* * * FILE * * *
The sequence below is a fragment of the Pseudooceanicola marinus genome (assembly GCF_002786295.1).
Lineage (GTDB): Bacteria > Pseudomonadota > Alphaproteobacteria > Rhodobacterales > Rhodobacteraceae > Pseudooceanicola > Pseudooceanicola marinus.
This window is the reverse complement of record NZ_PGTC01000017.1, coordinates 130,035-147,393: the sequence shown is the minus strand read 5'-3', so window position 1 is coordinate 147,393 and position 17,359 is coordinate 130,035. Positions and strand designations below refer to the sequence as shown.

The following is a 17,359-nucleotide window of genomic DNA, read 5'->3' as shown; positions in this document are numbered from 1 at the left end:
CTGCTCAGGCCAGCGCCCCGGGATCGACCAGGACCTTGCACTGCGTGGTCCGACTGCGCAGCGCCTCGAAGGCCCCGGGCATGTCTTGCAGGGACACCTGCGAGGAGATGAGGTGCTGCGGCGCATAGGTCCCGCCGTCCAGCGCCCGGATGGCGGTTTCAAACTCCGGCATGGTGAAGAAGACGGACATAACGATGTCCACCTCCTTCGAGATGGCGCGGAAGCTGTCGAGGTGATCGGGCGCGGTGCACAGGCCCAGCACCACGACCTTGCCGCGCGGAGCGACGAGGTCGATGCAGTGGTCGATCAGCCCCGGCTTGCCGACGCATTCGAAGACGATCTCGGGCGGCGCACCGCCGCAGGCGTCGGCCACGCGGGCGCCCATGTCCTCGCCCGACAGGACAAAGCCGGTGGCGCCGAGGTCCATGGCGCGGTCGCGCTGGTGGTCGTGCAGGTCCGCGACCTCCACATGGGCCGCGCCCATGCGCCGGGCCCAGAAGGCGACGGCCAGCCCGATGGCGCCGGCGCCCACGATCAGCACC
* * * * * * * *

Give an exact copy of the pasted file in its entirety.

The sequence below is a fragment of the Pseudooceanicola marinus genome (assembly GCF_002786295.1).
Lineage (GTDB): Bacteria > Pseudomonadota > Alphaproteobacteria > Rhodobacterales > Rhodobacteraceae > Pseudooceanicola > Pseudooceanicola marinus.
This window is the reverse complement of record NZ_PGTC01000017.1, coordinates 130,035-147,393: the sequence shown is the minus strand read 5'-3', so window position 1 is coordinate 147,393 and position 17,359 is coordinate 130,035. Positions and strand designations below refer to the sequence as shown.

The following is a 17,359-nucleotide window of genomic DNA, read 5'->3' as shown; positions in this document are numbered from 1 at the left end:
CTGCTCAGGCCAGCGCCCCGGGATCGACCAGGACCTTGCACTGCGTGGTCCGACTGCGCAGCGCCTCGAAGGCCCCGGGCATGTCTTGCAGGGACACCTGCGAGGAGATGAGGTGCTGCGGCGCATAGGTCCCGCCGTCCAGCGCCCGGATGGCGGTTTCAAACTCCGGCATGGTGAAGAAGACGGACATAACGATGTCCACCTCCTTCGAGATGGCGCGGAAGCTGTCGAGGTGATCGGGCGCGGTGCACAGGCCCAGCACCACGACCTTGCCGCGCGGAGCGACGAGGTCGATGCAGTGGTCGATCAGCCCCGGCTTGCCGACGCATTCGAAGACGATCTCGGGCGGCGCACCGCCGCAGGCGTCGGCCACGCGGGCGCCCATGTCCTCGCCCGACAGGACAAAGCCGGTGGCGCCGAGGTCCATGGCGCGGTCGCGCTGGTGGTCGTGCAGGTCCGCGACCTCCACATGGGCCGCGCCCATGCGCCGGGCCCAGAAGGCGACGGCCAGCCCGATGGCGCCGGCGCCCACGATCAGCACC